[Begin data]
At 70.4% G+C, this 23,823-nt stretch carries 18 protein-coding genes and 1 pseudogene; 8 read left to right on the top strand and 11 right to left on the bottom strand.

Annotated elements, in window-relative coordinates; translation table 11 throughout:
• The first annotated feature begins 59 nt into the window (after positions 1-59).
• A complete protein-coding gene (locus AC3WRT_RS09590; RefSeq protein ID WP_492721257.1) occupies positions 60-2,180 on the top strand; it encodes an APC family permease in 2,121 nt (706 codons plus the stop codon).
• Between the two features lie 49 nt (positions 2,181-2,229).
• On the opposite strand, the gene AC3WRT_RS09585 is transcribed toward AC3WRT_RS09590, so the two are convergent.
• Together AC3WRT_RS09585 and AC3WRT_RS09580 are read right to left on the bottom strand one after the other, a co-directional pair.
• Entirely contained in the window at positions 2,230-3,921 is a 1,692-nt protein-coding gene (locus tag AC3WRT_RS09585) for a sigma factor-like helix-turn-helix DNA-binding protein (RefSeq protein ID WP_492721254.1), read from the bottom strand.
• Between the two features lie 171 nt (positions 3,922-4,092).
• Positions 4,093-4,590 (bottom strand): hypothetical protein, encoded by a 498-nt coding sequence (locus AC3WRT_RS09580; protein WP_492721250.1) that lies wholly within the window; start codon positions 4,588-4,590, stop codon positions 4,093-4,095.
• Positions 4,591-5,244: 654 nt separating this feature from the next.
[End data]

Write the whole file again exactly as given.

At 70.4% G+C, this 23,823-nt stretch carries 18 protein-coding genes and 1 pseudogene; 8 read left to right on the top strand and 11 right to left on the bottom strand.

Annotated elements, in window-relative coordinates; translation table 11 throughout:
• The first annotated feature begins 59 nt into the window (after positions 1-59).
• A complete protein-coding gene (locus AC3WRT_RS09590; RefSeq protein ID WP_492721257.1) occupies positions 60-2,180 on the top strand; it encodes an APC family permease in 2,121 nt (706 codons plus the stop codon).
• Between the two features lie 49 nt (positions 2,181-2,229).
• On the opposite strand, the gene AC3WRT_RS09585 is transcribed toward AC3WRT_RS09590, so the two are convergent.
• Together AC3WRT_RS09585 and AC3WRT_RS09580 are read right to left on the bottom strand one after the other, a co-directional pair.
• Entirely contained in the window at positions 2,230-3,921 is a 1,692-nt protein-coding gene (locus tag AC3WRT_RS09585) for a sigma factor-like helix-turn-helix DNA-binding protein (RefSeq protein ID WP_492721254.1), read from the bottom strand.
• Between the two features lie 171 nt (positions 3,922-4,092).
• Positions 4,093-4,590 (bottom strand): hypothetical protein, encoded by a 498-nt coding sequence (locus AC3WRT_RS09580; protein WP_492721250.1) that lies wholly within the window; start codon positions 4,588-4,590, stop codon positions 4,093-4,095.
• Positions 4,591-5,244: 654 nt separating this feature from the next.